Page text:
This week’s photo challenge from Amy asks us to show negative space. The negative space in a photo is the space surrounding the main subject in an image. This negative space can add a sense of emptiness, calm, peacefulness, or isolation.
In the photo above, the little dachshund is the main subject of this image. Our eye is drawn beyond the dog where we see he is running towards a flock of brown pelicans on a deserted beach.
In the next two photos, I felt the isolation of some very remote areas in the United States.
I like to use negative space to surround the main subject when taking closeup photos in the garden.
This week’s photo challenge comes from guest host Rusha Sams of Oh, The Places we See… We are asked to show images that represent a Labor of Love.
Planting my butterfly garden and maintaining it is a labor of love for me. By planting seeds and plants that attract pollinators such as butterflies and bees I am providing a place for them to feast on the nectar. At the same time I have a space in my backyard to relax and enjoy nature.
Here’s a few of the late summer critters that visited the garden recently. You can click on a picture to enlarge it.
Monarchs, Gulf Fritillaries, and Skipper butterflies have been all over the zinnias and Mexican Sunflower drinking up the nectar. Wasps, bees, and even a tiny grasshopper enjoyed the flowers, too.
It’s been a long, hot, dry summer and hopefully the flowers will continue to attract the butterflies and other critters for a little while longer.
I smile whenever I see these beautiful visitors to the garden. What made you smile this week?
This week, Tina has asked us to show creativity in the time of Covid-19.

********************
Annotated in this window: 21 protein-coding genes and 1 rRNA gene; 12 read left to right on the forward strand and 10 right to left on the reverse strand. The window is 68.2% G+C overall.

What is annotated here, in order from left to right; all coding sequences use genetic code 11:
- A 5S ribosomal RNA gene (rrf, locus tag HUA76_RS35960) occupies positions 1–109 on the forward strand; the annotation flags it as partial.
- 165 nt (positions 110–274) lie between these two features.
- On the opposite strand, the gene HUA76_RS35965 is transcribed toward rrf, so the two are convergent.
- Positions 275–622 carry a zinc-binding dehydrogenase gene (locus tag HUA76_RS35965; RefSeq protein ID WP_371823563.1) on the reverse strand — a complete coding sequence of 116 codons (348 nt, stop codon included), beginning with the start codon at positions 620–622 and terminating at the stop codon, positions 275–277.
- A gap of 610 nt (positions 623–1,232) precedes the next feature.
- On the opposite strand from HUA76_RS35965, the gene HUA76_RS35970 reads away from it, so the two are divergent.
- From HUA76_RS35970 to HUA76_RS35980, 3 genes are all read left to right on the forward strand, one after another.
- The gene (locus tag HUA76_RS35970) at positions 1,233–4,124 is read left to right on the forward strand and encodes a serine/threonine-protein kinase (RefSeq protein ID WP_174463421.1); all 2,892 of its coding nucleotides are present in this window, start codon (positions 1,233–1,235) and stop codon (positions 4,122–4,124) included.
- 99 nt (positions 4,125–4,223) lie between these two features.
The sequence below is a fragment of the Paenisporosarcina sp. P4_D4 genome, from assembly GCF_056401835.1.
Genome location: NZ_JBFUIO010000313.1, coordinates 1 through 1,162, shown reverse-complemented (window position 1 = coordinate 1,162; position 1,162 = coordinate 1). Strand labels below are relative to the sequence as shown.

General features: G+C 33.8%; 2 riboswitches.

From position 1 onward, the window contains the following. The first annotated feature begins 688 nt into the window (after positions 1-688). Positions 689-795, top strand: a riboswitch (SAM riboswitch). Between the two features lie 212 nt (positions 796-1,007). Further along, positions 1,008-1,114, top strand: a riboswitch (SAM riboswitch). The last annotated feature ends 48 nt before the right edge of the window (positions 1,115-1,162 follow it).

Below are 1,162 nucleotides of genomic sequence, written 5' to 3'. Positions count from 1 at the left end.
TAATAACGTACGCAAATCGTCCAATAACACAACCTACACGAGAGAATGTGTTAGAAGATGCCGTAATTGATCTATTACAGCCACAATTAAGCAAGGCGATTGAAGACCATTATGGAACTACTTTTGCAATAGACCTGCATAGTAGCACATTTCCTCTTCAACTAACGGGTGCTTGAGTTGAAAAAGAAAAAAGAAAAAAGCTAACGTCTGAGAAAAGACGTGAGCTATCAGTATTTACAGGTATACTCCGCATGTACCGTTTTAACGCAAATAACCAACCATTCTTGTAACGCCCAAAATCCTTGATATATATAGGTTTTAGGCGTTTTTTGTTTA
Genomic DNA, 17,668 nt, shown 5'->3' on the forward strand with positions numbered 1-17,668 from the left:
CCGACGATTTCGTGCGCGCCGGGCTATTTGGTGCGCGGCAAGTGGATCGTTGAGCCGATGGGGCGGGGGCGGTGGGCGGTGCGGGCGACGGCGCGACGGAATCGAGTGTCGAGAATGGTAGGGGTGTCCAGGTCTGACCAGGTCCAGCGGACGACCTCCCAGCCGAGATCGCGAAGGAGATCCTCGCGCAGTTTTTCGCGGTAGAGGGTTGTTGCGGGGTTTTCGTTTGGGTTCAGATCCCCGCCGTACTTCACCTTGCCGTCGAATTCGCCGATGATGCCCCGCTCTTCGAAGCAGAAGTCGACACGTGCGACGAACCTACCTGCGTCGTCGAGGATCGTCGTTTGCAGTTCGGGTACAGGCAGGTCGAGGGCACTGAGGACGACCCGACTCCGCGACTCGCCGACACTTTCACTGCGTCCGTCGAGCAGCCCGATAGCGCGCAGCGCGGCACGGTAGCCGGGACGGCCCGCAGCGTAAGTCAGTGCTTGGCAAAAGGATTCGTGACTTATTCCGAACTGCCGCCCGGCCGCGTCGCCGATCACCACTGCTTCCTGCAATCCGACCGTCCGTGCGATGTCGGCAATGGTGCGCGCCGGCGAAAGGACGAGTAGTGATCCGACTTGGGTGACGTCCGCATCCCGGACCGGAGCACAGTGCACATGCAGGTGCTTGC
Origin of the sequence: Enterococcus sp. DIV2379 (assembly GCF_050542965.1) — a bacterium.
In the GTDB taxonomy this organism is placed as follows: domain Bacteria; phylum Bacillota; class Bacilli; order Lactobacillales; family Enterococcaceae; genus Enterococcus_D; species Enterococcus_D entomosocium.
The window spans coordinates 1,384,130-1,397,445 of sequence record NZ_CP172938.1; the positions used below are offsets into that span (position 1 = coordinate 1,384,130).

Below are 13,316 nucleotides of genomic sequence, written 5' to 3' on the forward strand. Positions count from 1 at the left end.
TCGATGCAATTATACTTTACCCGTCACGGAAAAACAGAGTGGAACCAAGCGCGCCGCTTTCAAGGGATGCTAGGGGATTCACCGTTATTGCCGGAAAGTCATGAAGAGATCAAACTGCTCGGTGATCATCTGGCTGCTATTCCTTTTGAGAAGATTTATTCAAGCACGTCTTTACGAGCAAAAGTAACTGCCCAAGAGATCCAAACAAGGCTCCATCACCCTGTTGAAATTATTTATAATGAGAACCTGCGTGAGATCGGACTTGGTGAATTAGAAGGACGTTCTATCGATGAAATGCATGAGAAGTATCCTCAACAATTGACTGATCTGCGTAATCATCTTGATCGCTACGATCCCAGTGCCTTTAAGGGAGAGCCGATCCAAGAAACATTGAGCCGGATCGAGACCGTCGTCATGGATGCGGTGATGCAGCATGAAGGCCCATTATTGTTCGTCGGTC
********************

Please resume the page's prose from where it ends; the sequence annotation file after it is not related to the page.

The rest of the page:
I’ve tried my best to stay creative with my photography during this time. I’ve been experimenting with different photo techniques and some different editing effects.
One day in early spring I went out after a rain shower to take some photos. I wasn’t happy with them until I started playing around with different editing effects. This Mexican Sunflower photo was boring until I added a water color effect.
I am usually on the ground looking up when I take pictures of hummingbirds. One day I sat on our deck looking down at the flowers and captured this Ruby Throated Hummingbird going from flower to flower. By shooting from above I was able to get the shots I wanted.
I’d like to thank the amazing Lens-Artists team of Tina, Amy, Anne-Christine, and Patti for giving me inspiration and keeping me motivated during this time.
This week, Amy has chosen Under the Sun as our challenge.
When we were younger, my husband and I used to spend most of the summer out in the sun and heat of coastal Georgia. These days, we have to protect our skin and we can’t take the heat like we once could. Now when we want to get out and enjoy a beautiful sunny day we go for a boat ride. There’s a top for shade and we make our own breeze as we ride through the coastal waters.
This Sunday was a beautiful sunny day, perfect for a boat ride.